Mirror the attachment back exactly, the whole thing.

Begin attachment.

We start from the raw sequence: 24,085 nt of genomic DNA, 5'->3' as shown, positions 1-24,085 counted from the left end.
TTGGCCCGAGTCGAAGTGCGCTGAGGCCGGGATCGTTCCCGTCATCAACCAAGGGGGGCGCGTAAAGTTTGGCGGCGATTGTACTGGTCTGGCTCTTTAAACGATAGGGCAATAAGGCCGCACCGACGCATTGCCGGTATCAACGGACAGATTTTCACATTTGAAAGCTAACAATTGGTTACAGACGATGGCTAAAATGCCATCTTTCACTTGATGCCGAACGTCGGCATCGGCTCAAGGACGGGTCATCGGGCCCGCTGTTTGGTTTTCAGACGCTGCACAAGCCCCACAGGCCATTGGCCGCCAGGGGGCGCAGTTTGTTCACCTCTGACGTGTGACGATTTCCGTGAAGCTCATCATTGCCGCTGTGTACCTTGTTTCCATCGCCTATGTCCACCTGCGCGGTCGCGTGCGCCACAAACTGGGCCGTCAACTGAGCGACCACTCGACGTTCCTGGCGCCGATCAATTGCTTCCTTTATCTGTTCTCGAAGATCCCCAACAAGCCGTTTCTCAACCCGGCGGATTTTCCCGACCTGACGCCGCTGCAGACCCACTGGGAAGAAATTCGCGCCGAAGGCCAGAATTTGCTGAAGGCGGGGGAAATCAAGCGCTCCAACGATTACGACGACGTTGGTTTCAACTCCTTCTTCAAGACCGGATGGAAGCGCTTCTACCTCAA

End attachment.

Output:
We start from the raw sequence: 24,085 nt of genomic DNA, 5'->3' as shown, positions 1-24,085 counted from the left end.
TTGGCCCGAGTCGAAGTGCGCTGAGGCCGGGATCGTTCCCGTCATCAACCAAGGGGGGCGCGTAAAGTTTGGCGGCGATTGTACTGGTCTGGCTCTTTAAACGATAGGGCAATAAGGCCGCACCGACGCATTGCCGGTATCAACGGACAGATTTTCACATTTGAAAGCTAACAATTGGTTACAGACGATGGCTAAAATGCCATCTTTCACTTGATGCCGAACGTCGGCATCGGCTCAAGGACGGGTCATCGGGCCCGCTGTTTGGTTTTCAGACGCTGCACAAGCCCCACAGGCCATTGGCCGCCAGGGGGCGCAGTTTGTTCACCTCTGACGTGTGACGATTTCCGTGAAGCTCATCATTGCCGCTGTGTACCTTGTTTCCATCGCCTATGTCCACCTGCGCGGTCGCGTGCGCCACAAACTGGGCCGTCAACTGAGCGACCACTCGACGTTCCTGGCGCCGATCAATTGCTTCCTTTATCTGTTCTCGAAGATCCCCAACAAGCCGTTTCTCAACCCGGCGGATTTTCCCGACCTGACGCCGCTGCAGACCCACTGGGAAGAAATTCGCGCCGAAGGCCAGAATTTGCTGAAGGCGGGGGAAATCAAGCGCTCCAACGATTACGACGACGTTGGTTTCAACTCCTTCTTCAAGACCGGATGGAAGCGCTTCTACCTCAA